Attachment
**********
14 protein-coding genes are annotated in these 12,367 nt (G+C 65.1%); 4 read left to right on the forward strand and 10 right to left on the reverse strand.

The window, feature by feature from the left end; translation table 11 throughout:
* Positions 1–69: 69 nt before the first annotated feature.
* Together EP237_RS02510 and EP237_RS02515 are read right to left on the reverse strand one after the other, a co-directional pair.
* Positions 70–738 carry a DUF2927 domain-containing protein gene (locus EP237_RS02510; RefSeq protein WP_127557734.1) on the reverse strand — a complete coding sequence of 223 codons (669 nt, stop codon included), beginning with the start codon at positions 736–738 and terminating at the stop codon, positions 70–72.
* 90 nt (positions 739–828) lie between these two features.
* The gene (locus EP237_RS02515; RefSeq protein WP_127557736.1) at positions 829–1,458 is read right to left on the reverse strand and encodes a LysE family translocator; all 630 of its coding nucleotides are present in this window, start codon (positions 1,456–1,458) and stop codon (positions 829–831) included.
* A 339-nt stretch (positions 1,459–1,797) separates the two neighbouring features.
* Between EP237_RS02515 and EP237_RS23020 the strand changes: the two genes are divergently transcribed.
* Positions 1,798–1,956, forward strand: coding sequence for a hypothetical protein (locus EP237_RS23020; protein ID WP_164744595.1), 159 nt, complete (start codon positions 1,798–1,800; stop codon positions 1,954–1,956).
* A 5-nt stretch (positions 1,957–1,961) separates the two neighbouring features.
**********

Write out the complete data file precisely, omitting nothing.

14 protein-coding genes are annotated in these 12,367 nt (G+C 65.1%); 4 read left to right on the forward strand and 10 right to left on the reverse strand.

The window, feature by feature from the left end; translation table 11 throughout:
* Positions 1–69: 69 nt before the first annotated feature.
* Together EP237_RS02510 and EP237_RS02515 are read right to left on the reverse strand one after the other, a co-directional pair.
* Positions 70–738 carry a DUF2927 domain-containing protein gene (locus EP237_RS02510; RefSeq protein WP_127557734.1) on the reverse strand — a complete coding sequence of 223 codons (669 nt, stop codon included), beginning with the start codon at positions 736–738 and terminating at the stop codon, positions 70–72.
* 90 nt (positions 739–828) lie between these two features.
* The gene (locus EP237_RS02515; RefSeq protein WP_127557736.1) at positions 829–1,458 is read right to left on the reverse strand and encodes a LysE family translocator; all 630 of its coding nucleotides are present in this window, start codon (positions 1,456–1,458) and stop codon (positions 829–831) included.
* A 339-nt stretch (positions 1,459–1,797) separates the two neighbouring features.
* Between EP237_RS02515 and EP237_RS23020 the strand changes: the two genes are divergently transcribed.
* Positions 1,798–1,956, forward strand: coding sequence for a hypothetical protein (locus EP237_RS23020; protein ID WP_164744595.1), 159 nt, complete (start codon positions 1,798–1,800; stop codon positions 1,954–1,956).
* A 5-nt stretch (positions 1,957–1,961) separates the two neighbouring features.